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Seringapatam

 

A town in the state of Mysore in southern India. Under Tipu Sahib, Seringapatam was the capital of Mysore until it was besieged and captured by the British in 1799 during the Fourth Mysore War.

 

(Whaler: t. 375; cpl. 31; a. 22 guns)

 

Seringapatam was a whaler operating as a privateer without a commission that was captured by the prize ship, Greenwich, off Tumbez, Peru, on 13 July 1813. Master's Mate James Terry of flagship Essex was placed on board the Seringapatam, as prize master, and she cruised with Capt. David Porter's squadron. In September 1813, Porter found Essex in need of repairs and provisions and set sail for the island of Nuka Hiva, in the Marquesas, nearly 3,000 miles distant. He took with him four of his prizes, including Seringapatam. When the repairs to the Essex were completed and provisions taken on board, he set sail in Essex for the coast of Chile, accompanied by Essex, Jr.

 

Prior to Porter's departure on 12 December, Seringapatam, Sir Andrew Hammond, and Greenwich were moved under the guns of the fort, and a force was ordered to stay on the island under the command of Lt. John M. Gamble, USMC. Soon after Porter sailed away, the savages became so troublesome that Gamble was forced to land a detachment of men to restore order.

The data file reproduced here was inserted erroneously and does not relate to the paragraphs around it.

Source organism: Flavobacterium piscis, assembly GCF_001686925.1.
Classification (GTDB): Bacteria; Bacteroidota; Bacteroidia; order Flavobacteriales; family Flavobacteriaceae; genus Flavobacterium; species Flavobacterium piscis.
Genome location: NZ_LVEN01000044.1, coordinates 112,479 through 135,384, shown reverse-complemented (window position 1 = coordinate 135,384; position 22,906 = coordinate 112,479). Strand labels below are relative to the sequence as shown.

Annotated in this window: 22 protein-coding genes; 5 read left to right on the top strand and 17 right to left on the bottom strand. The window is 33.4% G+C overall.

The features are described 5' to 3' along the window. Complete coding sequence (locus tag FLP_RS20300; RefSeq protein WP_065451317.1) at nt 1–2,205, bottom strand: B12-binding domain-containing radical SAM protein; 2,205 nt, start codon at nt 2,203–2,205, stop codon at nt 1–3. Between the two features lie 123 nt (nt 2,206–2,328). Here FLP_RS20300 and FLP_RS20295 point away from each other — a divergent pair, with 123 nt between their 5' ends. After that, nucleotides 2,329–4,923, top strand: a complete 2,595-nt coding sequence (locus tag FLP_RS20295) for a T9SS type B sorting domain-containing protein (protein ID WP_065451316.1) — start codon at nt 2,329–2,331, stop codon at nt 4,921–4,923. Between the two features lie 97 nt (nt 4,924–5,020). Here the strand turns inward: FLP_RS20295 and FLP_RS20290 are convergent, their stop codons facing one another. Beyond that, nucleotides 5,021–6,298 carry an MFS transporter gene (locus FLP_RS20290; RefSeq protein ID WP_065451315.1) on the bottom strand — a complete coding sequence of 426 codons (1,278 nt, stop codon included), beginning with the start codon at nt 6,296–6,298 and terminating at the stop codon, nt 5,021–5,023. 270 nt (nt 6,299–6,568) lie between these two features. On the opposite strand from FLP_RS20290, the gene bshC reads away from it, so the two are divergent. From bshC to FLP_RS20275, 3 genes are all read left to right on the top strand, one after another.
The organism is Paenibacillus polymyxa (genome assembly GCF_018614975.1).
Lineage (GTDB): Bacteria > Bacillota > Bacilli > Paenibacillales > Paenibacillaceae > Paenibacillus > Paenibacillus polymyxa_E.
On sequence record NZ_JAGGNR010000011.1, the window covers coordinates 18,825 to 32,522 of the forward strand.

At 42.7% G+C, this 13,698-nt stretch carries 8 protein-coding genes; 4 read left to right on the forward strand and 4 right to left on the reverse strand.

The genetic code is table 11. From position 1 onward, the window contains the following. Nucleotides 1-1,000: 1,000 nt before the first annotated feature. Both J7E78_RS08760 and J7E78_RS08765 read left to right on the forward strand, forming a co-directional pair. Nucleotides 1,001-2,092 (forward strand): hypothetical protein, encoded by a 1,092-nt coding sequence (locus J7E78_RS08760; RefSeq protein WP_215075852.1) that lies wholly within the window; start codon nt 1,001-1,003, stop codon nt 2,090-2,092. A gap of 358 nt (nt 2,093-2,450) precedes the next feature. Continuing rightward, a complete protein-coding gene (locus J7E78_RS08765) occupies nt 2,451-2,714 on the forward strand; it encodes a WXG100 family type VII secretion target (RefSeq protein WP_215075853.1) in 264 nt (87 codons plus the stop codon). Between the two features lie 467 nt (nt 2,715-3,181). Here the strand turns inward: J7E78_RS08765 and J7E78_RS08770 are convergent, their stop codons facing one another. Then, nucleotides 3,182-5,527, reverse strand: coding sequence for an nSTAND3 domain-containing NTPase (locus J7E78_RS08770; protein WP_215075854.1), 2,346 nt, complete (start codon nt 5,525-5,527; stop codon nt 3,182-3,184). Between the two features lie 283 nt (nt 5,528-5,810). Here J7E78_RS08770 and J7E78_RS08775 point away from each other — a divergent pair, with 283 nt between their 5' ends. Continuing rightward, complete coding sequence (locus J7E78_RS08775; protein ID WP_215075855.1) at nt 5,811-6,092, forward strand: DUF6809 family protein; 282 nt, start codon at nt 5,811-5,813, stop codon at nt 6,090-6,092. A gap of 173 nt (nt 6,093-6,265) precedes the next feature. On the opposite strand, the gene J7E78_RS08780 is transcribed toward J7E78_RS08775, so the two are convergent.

In April 1814, despairing of Porter's return, Lt. Gamble began to rig Seringapatam and Sir Andrew Hammond with the intention of quitting the island. When signs of mutiny appeared, he had all the arms and ammunition put on board his own ship, Greenwich. However, in spite of this precaution, the mutineers captured Seringapatam on 7 May, wounding Gamble. Her former captain reassumed command and sailed her to New South Wales, where the mutineers returned her to her original owner.